When the beam 31a is in its fully retracted position, the dowel 77 on the end of the lever 71 engages behind the straight face of the wedge 95 as shown at 77a. To release the beam from this position the knob 75 is pushed fully in against the bias of a spring 101, thus rocking the lever 71 anti-clockwise and moving the dowel 77 out of the influence of the wedge 95, whereupon the beam 31a can be extended. Rocking of the lever 71 in this fashion will allow the latch plate 81 to swing to its broken line position under the influence of the spring 85 and it will then hold the base 71 in this position, due to dowel 77 engaging in recess 81a as shown at 77b in FIG. 9a. Pulling the beam 31a out to its extended position will cause the latch plate dowel 83 to strike camming surface 103 on ramp 99 causing the latch plate 81 to pivot anti-clockwise to its full line position which in turn will allow the release lever 71 to pivot clockwise under the influence of spring 101. As the beam 31a moves towards its fully extended position, the dowel 77 will strike the camming surface on the wedge 97, run up this surface and then spring behind the straight face on the wedge 97 due to the action of spring 101, thus locking the beam 31a in its fully extended position.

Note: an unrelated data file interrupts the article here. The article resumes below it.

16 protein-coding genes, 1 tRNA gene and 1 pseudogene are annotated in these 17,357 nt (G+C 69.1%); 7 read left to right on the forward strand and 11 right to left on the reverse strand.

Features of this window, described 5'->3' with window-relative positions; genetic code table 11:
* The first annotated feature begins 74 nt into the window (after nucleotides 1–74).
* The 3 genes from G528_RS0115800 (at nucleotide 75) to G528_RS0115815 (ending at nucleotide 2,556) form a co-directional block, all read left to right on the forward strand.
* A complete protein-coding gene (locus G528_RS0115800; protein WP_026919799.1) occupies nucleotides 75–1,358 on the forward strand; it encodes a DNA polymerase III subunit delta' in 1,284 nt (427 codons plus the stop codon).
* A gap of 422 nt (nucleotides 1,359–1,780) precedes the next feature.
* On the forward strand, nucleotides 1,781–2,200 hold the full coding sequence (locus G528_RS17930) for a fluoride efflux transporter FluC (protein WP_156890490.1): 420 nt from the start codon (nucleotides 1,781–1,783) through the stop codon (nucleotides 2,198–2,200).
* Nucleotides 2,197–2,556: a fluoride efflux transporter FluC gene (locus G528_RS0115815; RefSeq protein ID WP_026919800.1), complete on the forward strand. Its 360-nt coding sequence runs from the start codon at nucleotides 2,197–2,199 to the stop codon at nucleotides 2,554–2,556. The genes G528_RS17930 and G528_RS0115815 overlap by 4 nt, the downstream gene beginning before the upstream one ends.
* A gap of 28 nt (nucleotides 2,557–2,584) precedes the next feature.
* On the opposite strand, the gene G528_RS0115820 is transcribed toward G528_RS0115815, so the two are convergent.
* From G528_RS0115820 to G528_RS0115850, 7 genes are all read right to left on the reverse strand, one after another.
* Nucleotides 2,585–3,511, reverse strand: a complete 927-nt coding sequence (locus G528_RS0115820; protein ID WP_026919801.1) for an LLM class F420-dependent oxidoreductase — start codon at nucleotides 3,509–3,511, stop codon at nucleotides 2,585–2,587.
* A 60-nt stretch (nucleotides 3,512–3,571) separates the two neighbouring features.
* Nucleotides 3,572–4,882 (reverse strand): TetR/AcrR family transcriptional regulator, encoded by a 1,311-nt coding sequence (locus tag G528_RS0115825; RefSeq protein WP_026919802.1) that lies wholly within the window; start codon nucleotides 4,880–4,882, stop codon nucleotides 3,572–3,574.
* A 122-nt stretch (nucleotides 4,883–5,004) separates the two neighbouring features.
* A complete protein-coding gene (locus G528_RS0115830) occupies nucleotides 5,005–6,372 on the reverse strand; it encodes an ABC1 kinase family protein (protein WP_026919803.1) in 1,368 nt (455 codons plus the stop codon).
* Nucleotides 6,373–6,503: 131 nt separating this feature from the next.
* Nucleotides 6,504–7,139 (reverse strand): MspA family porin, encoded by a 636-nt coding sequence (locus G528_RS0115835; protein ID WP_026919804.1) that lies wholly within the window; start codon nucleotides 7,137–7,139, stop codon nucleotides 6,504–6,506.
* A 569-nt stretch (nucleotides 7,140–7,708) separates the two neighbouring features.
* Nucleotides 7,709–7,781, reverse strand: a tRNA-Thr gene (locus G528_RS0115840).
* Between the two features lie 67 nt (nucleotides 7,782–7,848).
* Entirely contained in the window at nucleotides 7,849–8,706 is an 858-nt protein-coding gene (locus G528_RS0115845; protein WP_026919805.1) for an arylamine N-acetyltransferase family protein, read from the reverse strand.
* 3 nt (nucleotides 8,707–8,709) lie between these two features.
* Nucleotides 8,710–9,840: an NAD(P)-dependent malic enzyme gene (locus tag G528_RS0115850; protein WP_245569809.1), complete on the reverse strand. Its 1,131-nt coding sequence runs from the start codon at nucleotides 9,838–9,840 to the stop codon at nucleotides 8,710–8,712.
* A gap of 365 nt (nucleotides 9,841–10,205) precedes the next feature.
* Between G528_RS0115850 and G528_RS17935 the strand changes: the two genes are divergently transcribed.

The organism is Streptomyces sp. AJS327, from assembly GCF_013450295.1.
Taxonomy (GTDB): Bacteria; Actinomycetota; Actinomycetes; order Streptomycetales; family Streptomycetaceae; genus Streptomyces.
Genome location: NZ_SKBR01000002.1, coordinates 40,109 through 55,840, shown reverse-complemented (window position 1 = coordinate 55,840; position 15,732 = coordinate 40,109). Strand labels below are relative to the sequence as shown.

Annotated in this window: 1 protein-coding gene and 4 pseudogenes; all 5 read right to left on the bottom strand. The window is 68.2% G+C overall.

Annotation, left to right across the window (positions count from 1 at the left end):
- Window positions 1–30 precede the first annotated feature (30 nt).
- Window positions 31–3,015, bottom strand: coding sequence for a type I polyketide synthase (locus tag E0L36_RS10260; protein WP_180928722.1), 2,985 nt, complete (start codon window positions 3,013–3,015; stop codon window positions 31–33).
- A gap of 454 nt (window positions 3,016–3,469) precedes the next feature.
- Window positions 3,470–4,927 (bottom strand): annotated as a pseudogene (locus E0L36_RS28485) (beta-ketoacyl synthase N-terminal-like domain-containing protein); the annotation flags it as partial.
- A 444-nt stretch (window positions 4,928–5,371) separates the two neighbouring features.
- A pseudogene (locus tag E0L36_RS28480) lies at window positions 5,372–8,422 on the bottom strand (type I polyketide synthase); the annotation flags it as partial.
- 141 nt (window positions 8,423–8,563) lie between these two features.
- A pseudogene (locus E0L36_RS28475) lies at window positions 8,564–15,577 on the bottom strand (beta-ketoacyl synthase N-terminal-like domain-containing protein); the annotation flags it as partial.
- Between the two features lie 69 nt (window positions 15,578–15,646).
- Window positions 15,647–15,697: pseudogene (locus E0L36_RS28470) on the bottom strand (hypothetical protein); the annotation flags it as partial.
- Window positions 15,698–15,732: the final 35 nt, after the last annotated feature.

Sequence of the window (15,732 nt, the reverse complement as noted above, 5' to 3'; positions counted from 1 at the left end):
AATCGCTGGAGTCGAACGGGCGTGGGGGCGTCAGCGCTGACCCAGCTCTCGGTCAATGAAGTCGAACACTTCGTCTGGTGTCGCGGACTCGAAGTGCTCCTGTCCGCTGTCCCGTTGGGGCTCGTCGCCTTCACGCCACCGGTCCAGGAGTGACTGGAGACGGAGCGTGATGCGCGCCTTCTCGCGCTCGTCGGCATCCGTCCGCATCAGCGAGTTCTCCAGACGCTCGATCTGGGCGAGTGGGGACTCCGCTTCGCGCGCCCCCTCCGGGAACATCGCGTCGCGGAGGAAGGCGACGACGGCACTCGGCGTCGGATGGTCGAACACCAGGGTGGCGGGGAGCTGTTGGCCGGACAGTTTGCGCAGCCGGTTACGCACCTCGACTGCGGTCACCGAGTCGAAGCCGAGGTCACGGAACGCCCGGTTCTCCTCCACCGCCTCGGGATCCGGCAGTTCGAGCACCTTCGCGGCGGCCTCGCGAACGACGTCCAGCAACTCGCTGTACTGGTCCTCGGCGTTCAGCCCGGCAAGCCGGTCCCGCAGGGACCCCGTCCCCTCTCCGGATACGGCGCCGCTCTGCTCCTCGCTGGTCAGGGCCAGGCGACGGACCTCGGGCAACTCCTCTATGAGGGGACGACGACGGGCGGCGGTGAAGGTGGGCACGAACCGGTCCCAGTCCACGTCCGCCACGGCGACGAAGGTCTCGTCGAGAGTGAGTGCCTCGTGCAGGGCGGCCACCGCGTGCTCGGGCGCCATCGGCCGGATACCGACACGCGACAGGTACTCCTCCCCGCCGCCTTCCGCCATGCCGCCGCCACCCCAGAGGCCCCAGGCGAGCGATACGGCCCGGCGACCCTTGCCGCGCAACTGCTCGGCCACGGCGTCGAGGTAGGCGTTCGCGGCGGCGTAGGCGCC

To return the beam 31a and hence the seat to its fully retracted position, the knob 75 is pushed fully in against the action of spring 101, thus moving dowel 77 from behind the straight face of wedge 97 and allowing latch plate 81 to swing clockwise to its broken line position, thus latching dowel 77 in the disengaged position 77b. The beam 31a can then be pushed to the left as shown in FIG. 9 which will cause the latch lever dowel 83 to strike camming surface 105 on the ramp 99, thus causing the latch plate to return to its full line position and allowing the release lever dowel 77 which is influenced by the spring 101 to take up a locking position 79a behind the wedge 95 after the dowel 77 has first run over the inclined camming surface as it passes the wedge. Once behind the straight face of the wedge 95, the beam 31a will be locked in its fully retracted position.